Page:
Locals Done Good

There aren’t many big name, major label recording artists these days that cause me to get excited when I hear they’ve got a new album coming out . . . but The Chemical Brothers are one such group. Throw me in a car with a good stereo system and a couple of Chemical Brothers’s discs and I can drive and drive and drive and be happy while I do it. Unlike most techno/electro artists, the Chems have an amazing sense of melody and dynamic scope . . . they make good singles, but they make great albums, ones that build and grow over their duration, and actually seem to hold together as coherent works of art, rather than an assortment of disconnected short bits. Good stuff.

Their new record, Push the Button, continues their long-standing habit of featuring guest vocalists, although there’s far more of an urban/hip-hop flavor to the guest list this time out there than has been in the past. Plus . . . (and this was the reason for the title of this post) . . . a great Albany-bred and based composer-singer named Sara Ayers is prominently sampled on “Come Inside,” one of the best tracks on the album. Sara has curated two excellent art shows for me at the C+CC, and has performed live as part of each exhibition. She’s great to work with, and makes great music. I commend the Chemical Brothers for recognizing that.

On another local music note, if you have ever played in a band or are thinking about playing in a band, you need to click the link to the left and read former Albanian Jed Davis‘s ongoing blog history of his Albany band, The Hanslick Rebellion. Go back to the entries that begin January 23 and read forward to catch up. I had planned at one point to work with Jed on a book-length treatment of his music career to date, but that fell through for a variety of internal and external reasons . . . but I think at the core of it not happening was my knowledge that Jed really tells the story a lot better than I would have. Anyway . . . the Hanslick Rebellion were an extraordinary band. And their methodologies and plans of attack (both musical and nonmusical) were smart and well-executed. Read and heed, wannabe rockers.

From Systems Engineering to Fela

When I started school at the Naval Academy, I planned to be a systems engineer, because I envisioned that would involve playing with robots, and robots are cool. But after three semesters of doing little more than writing lab reports, I decided that I needed to have a major that would occasionally allow me to actually write complete sentences and reports that didn’t include numbers. So I shifted to one of what were refered to as “the bull majors” . . . Political Science, “poli sci, GPA high,” as the conventional wisdom went.

Of course, that conventional wisdom proved wrong, and my grades actually decreased a bit after the switch, in large part because of the fuzzy subjectivity of grading term papers, compared to the clean and elegant objectivity of grading math and science papers. In those areas, you either got it right (A) or not (F). And I got most things right. But in Political Science, it was a bit more . . . . ehhhh . . . “this paper sorta feels like a B, I guess.”

We had to pick a region or country or theme to specialize in within the major. Without thinking much, I originally opted for US-Soviet relations (since this was still during the height of the cold war) . . . but the first time I waited until the last night to work on a paper, and I went to the library to check out books (since this was before the internet) and found every US-Soviet related book already out, I realized I needed something less popular. As I drifted through the library, I noted that the section on African politics and history was virtually untouched: long rows of books packed tight, dust on top of a lot of them. This was not a popular field, so I chose it, knowing I could safely start my term papers the night before they were due. (Of course, I also had to take classes on other parts of the world, but even there, I always went for the unusual locales . . . in a Latin American politics class, I honed in on Paraguay for a semester while most of my classmates studied Mexico or Brazil or Argentina . . . in a class about global communism, I picked Mongolia instead of East Germany or the USSR or Cuba . . . I probably still know more about Paraguay and Mongolia than 99% of the people in this country, I would imagine, which isn’t saying a whole lot . . .)(. . . the semester I was studying Mongolia resulted in the infamous “Books About Mongolia” tape, from which I cribbed the title of one of last year’s poems).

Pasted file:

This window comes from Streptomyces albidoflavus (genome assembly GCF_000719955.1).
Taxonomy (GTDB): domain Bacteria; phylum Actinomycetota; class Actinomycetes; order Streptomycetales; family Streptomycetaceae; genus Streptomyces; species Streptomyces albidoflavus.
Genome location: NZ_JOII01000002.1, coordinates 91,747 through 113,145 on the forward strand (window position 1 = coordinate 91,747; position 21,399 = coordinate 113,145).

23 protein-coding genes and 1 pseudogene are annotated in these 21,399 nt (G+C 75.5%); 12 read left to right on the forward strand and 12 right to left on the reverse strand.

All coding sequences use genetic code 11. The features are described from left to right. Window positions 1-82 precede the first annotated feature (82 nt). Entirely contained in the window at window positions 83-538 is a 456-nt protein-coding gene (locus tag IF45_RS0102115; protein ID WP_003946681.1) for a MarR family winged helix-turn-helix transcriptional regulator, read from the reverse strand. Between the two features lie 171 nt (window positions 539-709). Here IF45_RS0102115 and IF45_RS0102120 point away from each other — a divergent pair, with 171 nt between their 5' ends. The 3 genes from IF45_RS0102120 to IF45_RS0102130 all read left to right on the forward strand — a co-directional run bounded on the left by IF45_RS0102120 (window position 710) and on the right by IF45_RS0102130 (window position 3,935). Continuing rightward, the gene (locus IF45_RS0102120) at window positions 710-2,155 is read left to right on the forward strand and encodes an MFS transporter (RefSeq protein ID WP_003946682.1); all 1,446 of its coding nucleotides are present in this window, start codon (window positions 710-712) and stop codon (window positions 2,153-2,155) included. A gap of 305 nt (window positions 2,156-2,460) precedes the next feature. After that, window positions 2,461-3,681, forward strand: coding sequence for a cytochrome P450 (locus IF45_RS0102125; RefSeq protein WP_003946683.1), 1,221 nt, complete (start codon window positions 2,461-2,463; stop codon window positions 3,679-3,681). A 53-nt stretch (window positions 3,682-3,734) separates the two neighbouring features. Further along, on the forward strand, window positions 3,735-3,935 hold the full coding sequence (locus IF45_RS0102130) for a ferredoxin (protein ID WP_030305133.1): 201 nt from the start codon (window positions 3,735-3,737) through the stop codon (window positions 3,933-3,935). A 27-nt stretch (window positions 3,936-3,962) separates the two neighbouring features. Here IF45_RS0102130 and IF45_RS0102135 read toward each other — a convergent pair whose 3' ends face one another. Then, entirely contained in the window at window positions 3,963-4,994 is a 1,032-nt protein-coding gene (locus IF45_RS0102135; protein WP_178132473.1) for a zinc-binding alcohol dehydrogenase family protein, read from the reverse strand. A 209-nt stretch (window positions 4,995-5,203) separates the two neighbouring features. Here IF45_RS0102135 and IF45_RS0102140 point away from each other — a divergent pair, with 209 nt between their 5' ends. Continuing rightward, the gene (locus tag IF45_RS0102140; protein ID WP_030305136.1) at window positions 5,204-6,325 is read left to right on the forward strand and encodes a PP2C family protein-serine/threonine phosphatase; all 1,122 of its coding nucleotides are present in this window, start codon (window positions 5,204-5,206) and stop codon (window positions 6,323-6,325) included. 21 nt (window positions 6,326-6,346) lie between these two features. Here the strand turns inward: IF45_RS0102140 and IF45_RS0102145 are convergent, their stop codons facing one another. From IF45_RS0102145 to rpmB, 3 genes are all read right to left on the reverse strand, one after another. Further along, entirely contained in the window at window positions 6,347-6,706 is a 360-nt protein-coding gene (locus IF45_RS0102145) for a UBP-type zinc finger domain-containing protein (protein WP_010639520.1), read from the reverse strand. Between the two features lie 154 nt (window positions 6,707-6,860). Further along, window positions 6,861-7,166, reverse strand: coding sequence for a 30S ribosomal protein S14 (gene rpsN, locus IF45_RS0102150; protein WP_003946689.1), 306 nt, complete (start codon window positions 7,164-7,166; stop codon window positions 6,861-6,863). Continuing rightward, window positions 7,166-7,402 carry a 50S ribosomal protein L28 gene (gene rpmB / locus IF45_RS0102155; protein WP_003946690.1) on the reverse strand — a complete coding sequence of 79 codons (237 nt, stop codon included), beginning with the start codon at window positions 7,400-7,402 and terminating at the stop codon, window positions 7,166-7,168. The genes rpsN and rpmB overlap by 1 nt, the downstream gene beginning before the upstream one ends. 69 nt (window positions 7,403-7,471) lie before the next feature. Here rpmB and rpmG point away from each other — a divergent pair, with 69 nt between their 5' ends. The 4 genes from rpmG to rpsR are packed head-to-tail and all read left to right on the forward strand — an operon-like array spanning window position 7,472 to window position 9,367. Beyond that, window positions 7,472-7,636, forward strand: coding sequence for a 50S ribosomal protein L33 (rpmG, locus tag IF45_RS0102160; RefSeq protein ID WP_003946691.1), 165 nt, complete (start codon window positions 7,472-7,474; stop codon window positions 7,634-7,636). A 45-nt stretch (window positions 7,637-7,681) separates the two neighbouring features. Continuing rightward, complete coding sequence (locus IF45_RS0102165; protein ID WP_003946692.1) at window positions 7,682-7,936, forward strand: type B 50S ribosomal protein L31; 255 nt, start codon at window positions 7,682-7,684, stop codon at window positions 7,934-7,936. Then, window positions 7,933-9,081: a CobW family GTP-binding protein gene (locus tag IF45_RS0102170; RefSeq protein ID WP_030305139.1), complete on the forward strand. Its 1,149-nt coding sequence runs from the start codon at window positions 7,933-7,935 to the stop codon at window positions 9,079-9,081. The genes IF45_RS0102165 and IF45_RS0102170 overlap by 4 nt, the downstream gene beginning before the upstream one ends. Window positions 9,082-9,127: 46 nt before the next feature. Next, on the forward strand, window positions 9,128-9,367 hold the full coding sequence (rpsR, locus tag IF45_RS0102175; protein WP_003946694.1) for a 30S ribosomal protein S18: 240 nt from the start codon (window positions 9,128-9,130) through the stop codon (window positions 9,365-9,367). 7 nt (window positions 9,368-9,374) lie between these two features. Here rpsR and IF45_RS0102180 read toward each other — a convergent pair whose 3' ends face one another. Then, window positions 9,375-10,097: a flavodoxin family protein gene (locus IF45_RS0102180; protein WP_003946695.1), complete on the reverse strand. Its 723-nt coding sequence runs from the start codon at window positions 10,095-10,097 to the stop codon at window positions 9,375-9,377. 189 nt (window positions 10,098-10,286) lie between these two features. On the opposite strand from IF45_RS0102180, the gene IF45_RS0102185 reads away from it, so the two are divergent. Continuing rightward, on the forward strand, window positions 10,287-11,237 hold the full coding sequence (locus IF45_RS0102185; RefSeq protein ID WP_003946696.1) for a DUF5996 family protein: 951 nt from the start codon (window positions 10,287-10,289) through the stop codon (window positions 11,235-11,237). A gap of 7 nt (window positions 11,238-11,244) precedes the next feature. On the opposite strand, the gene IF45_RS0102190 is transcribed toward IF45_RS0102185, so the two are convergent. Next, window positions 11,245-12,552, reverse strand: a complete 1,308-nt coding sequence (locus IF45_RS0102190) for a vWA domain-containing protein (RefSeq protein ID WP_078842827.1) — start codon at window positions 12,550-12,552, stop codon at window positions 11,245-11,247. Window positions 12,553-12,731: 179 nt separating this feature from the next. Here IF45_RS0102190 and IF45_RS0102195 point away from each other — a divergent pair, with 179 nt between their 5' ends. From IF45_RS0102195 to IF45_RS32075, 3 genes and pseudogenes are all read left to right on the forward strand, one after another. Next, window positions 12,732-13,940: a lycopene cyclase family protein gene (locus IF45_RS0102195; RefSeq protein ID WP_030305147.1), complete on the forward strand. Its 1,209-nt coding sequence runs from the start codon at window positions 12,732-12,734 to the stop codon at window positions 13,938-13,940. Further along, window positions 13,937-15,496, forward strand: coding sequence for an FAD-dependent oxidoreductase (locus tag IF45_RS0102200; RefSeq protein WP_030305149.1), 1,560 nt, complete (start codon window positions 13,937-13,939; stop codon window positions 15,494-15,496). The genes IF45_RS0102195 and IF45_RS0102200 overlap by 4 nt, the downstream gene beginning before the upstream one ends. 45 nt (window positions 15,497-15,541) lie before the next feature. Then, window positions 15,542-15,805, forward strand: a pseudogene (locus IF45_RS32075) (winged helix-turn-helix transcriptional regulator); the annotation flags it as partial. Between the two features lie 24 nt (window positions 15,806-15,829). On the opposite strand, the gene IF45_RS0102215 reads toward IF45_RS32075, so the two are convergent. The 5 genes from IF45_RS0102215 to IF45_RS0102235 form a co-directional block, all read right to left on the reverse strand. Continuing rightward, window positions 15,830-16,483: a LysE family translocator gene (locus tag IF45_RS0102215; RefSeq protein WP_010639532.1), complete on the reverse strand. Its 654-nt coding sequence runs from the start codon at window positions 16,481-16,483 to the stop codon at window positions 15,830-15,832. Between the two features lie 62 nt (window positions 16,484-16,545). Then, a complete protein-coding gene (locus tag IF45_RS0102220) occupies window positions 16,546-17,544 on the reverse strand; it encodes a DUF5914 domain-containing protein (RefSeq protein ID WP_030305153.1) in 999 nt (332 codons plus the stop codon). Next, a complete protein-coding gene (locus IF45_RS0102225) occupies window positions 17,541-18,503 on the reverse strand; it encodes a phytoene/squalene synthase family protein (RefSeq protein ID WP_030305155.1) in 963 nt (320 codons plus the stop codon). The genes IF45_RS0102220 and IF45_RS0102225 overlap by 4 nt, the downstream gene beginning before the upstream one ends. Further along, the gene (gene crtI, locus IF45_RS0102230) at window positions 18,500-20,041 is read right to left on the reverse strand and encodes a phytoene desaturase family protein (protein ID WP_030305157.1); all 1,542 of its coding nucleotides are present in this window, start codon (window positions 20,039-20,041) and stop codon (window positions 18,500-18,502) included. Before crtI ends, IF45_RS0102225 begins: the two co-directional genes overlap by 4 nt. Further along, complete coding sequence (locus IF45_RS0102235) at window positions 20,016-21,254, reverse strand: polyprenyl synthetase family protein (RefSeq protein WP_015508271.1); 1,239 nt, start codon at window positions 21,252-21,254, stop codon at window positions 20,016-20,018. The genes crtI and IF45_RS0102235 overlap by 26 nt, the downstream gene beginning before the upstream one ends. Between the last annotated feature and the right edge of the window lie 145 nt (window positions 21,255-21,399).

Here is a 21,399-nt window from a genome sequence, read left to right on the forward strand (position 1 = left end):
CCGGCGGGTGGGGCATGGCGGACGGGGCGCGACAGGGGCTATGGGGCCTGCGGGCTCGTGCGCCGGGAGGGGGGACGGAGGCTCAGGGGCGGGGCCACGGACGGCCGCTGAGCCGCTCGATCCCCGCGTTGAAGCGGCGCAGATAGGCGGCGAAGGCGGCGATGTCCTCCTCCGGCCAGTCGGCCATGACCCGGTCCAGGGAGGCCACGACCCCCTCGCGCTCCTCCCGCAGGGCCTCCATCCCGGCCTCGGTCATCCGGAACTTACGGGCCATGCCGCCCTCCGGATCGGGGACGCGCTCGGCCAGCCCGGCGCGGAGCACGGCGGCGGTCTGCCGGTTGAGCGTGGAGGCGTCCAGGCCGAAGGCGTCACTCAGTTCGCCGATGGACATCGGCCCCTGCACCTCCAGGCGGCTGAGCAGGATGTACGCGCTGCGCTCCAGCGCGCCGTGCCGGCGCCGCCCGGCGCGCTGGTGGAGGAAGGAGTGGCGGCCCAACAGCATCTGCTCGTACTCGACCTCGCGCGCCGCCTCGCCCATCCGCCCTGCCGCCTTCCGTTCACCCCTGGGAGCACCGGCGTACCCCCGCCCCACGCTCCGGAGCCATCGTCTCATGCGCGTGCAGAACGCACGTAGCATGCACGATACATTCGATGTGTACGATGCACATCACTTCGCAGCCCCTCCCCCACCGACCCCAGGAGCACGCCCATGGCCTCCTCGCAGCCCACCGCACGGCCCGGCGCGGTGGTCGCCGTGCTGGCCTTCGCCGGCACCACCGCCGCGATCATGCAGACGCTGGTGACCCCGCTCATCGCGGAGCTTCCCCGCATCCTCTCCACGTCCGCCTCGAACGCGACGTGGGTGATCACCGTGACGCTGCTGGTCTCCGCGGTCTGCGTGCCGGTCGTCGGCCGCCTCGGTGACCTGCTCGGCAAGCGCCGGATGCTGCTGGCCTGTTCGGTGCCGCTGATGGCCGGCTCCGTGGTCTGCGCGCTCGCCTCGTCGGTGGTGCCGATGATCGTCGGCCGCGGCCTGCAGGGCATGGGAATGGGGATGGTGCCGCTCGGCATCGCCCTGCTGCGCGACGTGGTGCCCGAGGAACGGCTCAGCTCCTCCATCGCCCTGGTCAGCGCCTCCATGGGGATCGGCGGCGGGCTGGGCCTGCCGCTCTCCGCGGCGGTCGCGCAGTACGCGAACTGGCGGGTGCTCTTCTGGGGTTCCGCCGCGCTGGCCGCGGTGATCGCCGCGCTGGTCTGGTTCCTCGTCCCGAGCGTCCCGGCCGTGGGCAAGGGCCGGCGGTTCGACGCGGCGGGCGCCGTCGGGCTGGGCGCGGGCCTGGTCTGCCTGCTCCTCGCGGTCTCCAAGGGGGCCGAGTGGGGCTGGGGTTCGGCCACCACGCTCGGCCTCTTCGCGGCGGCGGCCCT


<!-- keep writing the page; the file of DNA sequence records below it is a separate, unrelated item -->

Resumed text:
Anyway, it was a bad reason for choosing an academic track, but as it turned out, it was an absolutely fascinating field of study, about a part of the world that most folks here never much think about, except during the occasional humanitarian crisis that reaches such absurd proportions (Rwanda and Darfur come to mind) that the U.S. media deems it worth a sidebar on the front page every now and then.

As I learned about the politics and governments, both current and historical, I also began seeking out recordings to properly soundtrack my studies, and after hours spent in tiny import record shops in Washington, DC’s Adams-Morgan neighborhood (which had a high Ethiopian immigrant population at the time), I accumulated quite a nice collection of traditional music and pop from throughout the African continent, in the days when it was for the most part authentic and largely untouched by American recording and mixing standards (i.e. before Paul Simon’s Graceland, Peter Gabriel’s WOMAD tour and Sting’s and David Byrne’s lesser cultural appropriations led to the rise of the odious “World Music” genre, filled with watered down ethnic melodies made pablum for American consumption).